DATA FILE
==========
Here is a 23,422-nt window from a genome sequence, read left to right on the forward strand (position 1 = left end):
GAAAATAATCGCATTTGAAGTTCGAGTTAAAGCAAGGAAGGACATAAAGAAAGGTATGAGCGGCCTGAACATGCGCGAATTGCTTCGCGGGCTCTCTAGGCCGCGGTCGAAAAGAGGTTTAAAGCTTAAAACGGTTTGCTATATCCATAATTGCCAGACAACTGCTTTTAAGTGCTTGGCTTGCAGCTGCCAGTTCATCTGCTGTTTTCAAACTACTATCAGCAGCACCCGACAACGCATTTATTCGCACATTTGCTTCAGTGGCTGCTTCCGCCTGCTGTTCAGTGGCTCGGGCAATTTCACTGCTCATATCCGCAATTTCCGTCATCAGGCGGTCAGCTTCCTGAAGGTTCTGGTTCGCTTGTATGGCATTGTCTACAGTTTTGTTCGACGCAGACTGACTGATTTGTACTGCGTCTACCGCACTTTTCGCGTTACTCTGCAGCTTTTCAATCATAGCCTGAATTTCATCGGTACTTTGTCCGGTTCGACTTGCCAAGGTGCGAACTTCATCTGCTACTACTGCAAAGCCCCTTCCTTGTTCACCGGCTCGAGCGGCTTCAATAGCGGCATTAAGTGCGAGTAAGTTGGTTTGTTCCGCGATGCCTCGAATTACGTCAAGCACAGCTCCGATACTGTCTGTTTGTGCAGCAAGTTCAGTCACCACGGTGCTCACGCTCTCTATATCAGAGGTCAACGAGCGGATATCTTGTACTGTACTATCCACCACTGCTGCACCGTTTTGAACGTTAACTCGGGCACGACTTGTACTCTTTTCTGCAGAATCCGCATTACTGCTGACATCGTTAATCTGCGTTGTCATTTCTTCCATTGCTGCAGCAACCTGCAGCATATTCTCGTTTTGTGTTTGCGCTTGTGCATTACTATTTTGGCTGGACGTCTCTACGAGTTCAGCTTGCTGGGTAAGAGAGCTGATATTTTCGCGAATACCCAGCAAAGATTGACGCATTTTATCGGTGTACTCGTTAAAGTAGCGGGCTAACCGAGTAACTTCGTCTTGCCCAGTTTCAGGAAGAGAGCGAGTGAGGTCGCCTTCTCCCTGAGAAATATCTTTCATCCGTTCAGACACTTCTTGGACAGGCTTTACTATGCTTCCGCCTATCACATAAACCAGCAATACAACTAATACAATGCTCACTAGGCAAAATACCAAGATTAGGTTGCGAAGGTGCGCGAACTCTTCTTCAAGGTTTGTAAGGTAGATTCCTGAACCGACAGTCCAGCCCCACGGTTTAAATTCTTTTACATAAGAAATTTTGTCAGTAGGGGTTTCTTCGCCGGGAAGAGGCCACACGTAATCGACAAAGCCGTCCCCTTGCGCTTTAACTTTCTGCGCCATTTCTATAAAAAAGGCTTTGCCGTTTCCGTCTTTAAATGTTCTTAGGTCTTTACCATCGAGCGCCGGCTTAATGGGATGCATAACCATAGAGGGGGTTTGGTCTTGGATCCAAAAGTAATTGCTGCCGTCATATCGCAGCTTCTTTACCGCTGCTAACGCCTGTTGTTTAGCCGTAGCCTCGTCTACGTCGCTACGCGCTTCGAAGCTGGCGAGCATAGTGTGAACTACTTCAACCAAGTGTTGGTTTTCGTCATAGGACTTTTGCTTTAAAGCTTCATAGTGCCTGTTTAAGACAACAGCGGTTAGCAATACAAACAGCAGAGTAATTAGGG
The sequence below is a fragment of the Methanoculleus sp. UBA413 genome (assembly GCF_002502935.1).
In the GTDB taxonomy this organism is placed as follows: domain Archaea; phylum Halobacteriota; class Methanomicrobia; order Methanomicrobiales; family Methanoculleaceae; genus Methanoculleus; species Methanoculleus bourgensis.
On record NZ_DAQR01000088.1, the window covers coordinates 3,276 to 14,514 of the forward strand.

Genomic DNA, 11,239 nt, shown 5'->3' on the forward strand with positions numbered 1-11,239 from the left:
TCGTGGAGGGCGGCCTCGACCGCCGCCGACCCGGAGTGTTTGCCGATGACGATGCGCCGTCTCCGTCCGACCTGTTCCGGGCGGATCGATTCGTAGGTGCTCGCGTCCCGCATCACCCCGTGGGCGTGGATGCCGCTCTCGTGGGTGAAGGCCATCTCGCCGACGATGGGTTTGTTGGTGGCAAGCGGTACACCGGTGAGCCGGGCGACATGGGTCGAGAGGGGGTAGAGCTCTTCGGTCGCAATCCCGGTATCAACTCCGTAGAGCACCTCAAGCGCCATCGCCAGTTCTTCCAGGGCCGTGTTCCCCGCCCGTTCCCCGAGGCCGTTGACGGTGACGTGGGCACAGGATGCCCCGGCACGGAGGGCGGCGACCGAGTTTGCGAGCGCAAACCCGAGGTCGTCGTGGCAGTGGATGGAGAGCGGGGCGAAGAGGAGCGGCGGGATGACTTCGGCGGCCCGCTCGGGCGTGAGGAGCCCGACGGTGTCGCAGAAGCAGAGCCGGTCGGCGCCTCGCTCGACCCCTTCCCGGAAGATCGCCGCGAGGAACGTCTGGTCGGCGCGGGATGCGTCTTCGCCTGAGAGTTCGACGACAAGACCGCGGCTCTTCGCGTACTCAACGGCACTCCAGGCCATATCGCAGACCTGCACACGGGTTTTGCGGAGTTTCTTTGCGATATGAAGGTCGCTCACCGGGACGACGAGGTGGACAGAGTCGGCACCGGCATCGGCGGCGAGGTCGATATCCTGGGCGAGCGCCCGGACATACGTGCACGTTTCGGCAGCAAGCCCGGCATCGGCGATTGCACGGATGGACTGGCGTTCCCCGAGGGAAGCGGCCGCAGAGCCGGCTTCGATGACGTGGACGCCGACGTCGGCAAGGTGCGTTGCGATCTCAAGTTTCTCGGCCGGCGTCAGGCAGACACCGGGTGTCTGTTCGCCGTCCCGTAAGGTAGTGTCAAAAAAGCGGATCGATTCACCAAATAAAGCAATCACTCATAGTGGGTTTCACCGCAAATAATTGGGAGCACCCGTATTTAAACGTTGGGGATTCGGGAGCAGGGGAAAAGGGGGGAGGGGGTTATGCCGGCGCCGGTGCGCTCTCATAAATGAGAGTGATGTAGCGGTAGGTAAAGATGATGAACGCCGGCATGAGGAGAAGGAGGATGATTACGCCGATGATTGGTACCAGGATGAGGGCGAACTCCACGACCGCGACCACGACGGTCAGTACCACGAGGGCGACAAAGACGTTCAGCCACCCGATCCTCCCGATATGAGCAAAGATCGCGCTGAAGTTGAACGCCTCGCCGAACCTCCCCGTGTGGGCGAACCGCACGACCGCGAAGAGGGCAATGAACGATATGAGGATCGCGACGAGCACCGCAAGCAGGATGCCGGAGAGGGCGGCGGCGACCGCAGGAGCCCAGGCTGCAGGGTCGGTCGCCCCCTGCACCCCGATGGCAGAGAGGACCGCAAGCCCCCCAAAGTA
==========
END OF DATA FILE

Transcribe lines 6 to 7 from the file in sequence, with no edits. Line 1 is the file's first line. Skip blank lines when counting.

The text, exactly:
Genomic DNA, 11,239 nt, shown 5'->3' on the forward strand with positions numbered 1-11,239 from the left:
TCGTGGAGGGCGGCCTCGACCGCCGCCGACCCGGAGTGTTTGCCGATGACGATGCGCCGTCTCCGTCCGACCTGTTCCGGGCGGATCGATTCGTAGGTGCTCGCGTCCCGCATCACCCCGTGGGCGTGGATGCCGCTCTCGTGGGTGAAGGCCATCTCGCCGACGATGGGTTTGTTGGTGGCAAGCGGTACACCGGTGAGCCGGGCGACATGGGTCGAGAGGGGGTAGAGCTCTTCGGTCGCAATCCCGGTATCAACTCCGTAGAGCACCTCAAGCGCCATCGCCAGTTCTTCCAGGGCCGTGTTCCCCGCCCGTTCCCCGAGGCCGTTGACGGTGACGTGGGCACAGGATGCCCCGGCACGGAGGGCGGCGACCGAGTTTGCGAGCGCAAACCCGAGGTCGTCGTGGCAGTGGATGGAGAGCGGGGCGAAGAGGAGCGGCGGGATGACTTCGGCGGCCCGCTCGGGCGTGAGGAGCCCGACGGTGTCGCAGAAGCAGAGCCGGTCGGCGCCTCGCTCGACCCCTTCCCGGAAGATCGCCGCGAGGAACGTCTGGTCGGCGCGGGATGCGTCTTCGCCTGAGAGTTCGACGACAAGACCGCGGCTCTTCGCGTACTCAACGGCACTCCAGGCCATATCGCAGACCTGCACACGGGTTTTGCGGAGTTTCTTTGCGATATGAAGGTCGCTCACCGGGACGACGAGGTGGACAGAGTCGGCACCGGCATCGGCGGCGAGGTCGATATCCTGGGCGAGCGCCCGGACATACGTGCACGTTTCGGCAGCAAGCCCGGCATCGGCGATTGCACGGATGGACTGGCGTTCCCCGAGGGAAGCGGCCGCAGAGCCGGCTTCGATGACGTGGACGCCGACGTCGGCAAGGTGCGTTGCGATCTCAAGTTTCTCGGCCGGCGTCAGGCAGACACCGGGTGTCTGTTCGCCGTCCCGTAAGGTAGTGTCAAAAAAGCGGATCGATTCACCAAATAAAGCAATCACTCATAGTGGGTTTCACCGCAAATAATTGGGAGCACCCGTATTTAAACGTTGGGGATTCGGGAGCAGGGGAAAAGGGGGGAGGGGGTTATGCCGGCGCCGGTGCGCTCTCATAAATGAGAGTGATGTAGCGGTAGGTAAAGATGATGAACGCCGGCATGAGGAGAAGGAGGATGATTACGCCGATGATTGGTACCAGGATGAGGGCGAACTCCACGACCGCGACCACGACGGTCAGTACCACGAGGGCGACAAAGACGTTCAGCCACCCGATCCTCCCGATATGAGCAAAGATCGCGCTGAAGTTGAACGCCTCGCCGAACCTCCCCGTGTGGGCGAACCGCACGACCGCGAAGAGGGCAATGAACGATATGAGGATCGCGACGAGCACCGCAAGCAGGATGCCGGAGAGGGCGGCGGCGACCGCAGGAGCCCAGGCTGCAGGGTCGGTCGCCCCCTGCACCCCGATGGCAGAGAGGACCGCAAGCCCCCCAAAGTA